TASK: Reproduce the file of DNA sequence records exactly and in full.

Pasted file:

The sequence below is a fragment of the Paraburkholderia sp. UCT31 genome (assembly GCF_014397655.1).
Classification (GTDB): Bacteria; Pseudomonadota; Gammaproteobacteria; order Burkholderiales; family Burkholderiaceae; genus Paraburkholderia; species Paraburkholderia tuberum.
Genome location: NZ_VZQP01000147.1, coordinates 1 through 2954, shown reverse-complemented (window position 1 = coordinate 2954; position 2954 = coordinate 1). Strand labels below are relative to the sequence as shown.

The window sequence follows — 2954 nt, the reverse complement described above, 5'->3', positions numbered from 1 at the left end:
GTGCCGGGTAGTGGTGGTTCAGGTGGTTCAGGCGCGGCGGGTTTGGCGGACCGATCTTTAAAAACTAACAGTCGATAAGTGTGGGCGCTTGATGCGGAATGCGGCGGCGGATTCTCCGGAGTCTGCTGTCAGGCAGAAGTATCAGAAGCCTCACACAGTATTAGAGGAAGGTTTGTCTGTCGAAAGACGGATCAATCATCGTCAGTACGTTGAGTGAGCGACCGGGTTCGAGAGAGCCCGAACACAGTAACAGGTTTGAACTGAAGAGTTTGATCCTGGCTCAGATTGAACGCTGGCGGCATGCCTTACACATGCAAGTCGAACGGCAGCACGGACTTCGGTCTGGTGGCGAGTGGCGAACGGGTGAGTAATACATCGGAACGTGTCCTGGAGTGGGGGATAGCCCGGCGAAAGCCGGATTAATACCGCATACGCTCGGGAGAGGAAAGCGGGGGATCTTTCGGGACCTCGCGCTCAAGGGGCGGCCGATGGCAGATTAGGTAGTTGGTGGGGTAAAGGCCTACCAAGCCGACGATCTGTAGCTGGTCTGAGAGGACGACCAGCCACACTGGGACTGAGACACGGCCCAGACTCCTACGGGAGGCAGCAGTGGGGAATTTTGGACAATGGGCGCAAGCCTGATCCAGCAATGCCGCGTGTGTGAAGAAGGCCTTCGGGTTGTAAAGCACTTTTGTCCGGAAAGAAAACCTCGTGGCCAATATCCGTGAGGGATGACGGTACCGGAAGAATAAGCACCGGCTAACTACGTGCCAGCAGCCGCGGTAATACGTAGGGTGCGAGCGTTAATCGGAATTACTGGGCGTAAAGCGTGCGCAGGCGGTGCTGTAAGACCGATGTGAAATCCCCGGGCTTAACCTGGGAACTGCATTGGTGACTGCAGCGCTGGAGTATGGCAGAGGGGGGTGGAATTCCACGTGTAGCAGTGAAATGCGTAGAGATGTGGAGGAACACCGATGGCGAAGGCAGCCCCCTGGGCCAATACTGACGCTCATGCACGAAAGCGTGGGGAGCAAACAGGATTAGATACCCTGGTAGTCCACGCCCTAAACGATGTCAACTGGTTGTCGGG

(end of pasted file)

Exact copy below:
The sequence below is a fragment of the Paraburkholderia sp. UCT31 genome (assembly GCF_014397655.1).
Classification (GTDB): Bacteria; Pseudomonadota; Gammaproteobacteria; order Burkholderiales; family Burkholderiaceae; genus Paraburkholderia; species Paraburkholderia tuberum.
Genome location: NZ_VZQP01000147.1, coordinates 1 through 2954, shown reverse-complemented (window position 1 = coordinate 2954; position 2954 = coordinate 1). Strand labels below are relative to the sequence as shown.

The window sequence follows — 2954 nt, the reverse complement described above, 5'->3', positions numbered from 1 at the left end:
GTGCCGGGTAGTGGTGGTTCAGGTGGTTCAGGCGCGGCGGGTTTGGCGGACCGATCTTTAAAAACTAACAGTCGATAAGTGTGGGCGCTTGATGCGGAATGCGGCGGCGGATTCTCCGGAGTCTGCTGTCAGGCAGAAGTATCAGAAGCCTCACACAGTATTAGAGGAAGGTTTGTCTGTCGAAAGACGGATCAATCATCGTCAGTACGTTGAGTGAGCGACCGGGTTCGAGAGAGCCCGAACACAGTAACAGGTTTGAACTGAAGAGTTTGATCCTGGCTCAGATTGAACGCTGGCGGCATGCCTTACACATGCAAGTCGAACGGCAGCACGGACTTCGGTCTGGTGGCGAGTGGCGAACGGGTGAGTAATACATCGGAACGTGTCCTGGAGTGGGGGATAGCCCGGCGAAAGCCGGATTAATACCGCATACGCTCGGGAGAGGAAAGCGGGGGATCTTTCGGGACCTCGCGCTCAAGGGGCGGCCGATGGCAGATTAGGTAGTTGGTGGGGTAAAGGCCTACCAAGCCGACGATCTGTAGCTGGTCTGAGAGGACGACCAGCCACACTGGGACTGAGACACGGCCCAGACTCCTACGGGAGGCAGCAGTGGGGAATTTTGGACAATGGGCGCAAGCCTGATCCAGCAATGCCGCGTGTGTGAAGAAGGCCTTCGGGTTGTAAAGCACTTTTGTCCGGAAAGAAAACCTCGTGGCCAATATCCGTGAGGGATGACGGTACCGGAAGAATAAGCACCGGCTAACTACGTGCCAGCAGCCGCGGTAATACGTAGGGTGCGAGCGTTAATCGGAATTACTGGGCGTAAAGCGTGCGCAGGCGGTGCTGTAAGACCGATGTGAAATCCCCGGGCTTAACCTGGGAACTGCATTGGTGACTGCAGCGCTGGAGTATGGCAGAGGGGGGTGGAATTCCACGTGTAGCAGTGAAATGCGTAGAGATGTGGAGGAACACCGATGGCGAAGGCAGCCCCCTGGGCCAATACTGACGCTCATGCACGAAAGCGTGGGGAGCAAACAGGATTAGATACCCTGGTAGTCCACGCCCTAAACGATGTCAACTGGTTGTCGGG